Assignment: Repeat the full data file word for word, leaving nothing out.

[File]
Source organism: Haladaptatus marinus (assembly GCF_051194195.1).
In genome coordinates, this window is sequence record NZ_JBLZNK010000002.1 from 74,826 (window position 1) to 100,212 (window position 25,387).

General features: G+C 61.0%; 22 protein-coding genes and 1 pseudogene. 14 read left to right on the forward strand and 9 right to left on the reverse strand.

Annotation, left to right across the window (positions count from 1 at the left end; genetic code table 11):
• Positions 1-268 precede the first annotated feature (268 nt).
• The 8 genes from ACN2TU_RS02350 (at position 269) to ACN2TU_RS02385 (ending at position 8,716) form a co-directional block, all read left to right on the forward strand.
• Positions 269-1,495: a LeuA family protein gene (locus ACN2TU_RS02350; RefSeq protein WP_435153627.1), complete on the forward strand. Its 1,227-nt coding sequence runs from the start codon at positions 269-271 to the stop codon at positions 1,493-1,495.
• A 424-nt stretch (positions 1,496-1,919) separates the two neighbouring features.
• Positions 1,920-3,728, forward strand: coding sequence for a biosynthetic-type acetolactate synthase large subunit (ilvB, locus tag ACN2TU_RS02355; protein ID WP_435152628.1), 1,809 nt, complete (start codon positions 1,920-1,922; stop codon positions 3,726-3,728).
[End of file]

Source organism: Haladaptatus marinus (assembly GCF_051194195.1).
In genome coordinates, this window is sequence record NZ_JBLZNK010000002.1 from 74,826 (window position 1) to 100,212 (window position 25,387).

General features: G+C 61.0%; 22 protein-coding genes and 1 pseudogene. 14 read left to right on the forward strand and 9 right to left on the reverse strand.

Annotation, left to right across the window (positions count from 1 at the left end; genetic code table 11):
• Positions 1-268 precede the first annotated feature (268 nt).
• The 8 genes from ACN2TU_RS02350 (at position 269) to ACN2TU_RS02385 (ending at position 8,716) form a co-directional block, all read left to right on the forward strand.
• Positions 269-1,495: a LeuA family protein gene (locus ACN2TU_RS02350; RefSeq protein WP_435153627.1), complete on the forward strand. Its 1,227-nt coding sequence runs from the start codon at positions 269-271 to the stop codon at positions 1,493-1,495.
• A 424-nt stretch (positions 1,496-1,919) separates the two neighbouring features.
• Positions 1,920-3,728, forward strand: coding sequence for a biosynthetic-type acetolactate synthase large subunit (ilvB, locus tag ACN2TU_RS02355; protein ID WP_435152628.1), 1,809 nt, complete (start codon positions 1,920-1,922; stop codon positions 3,726-3,728).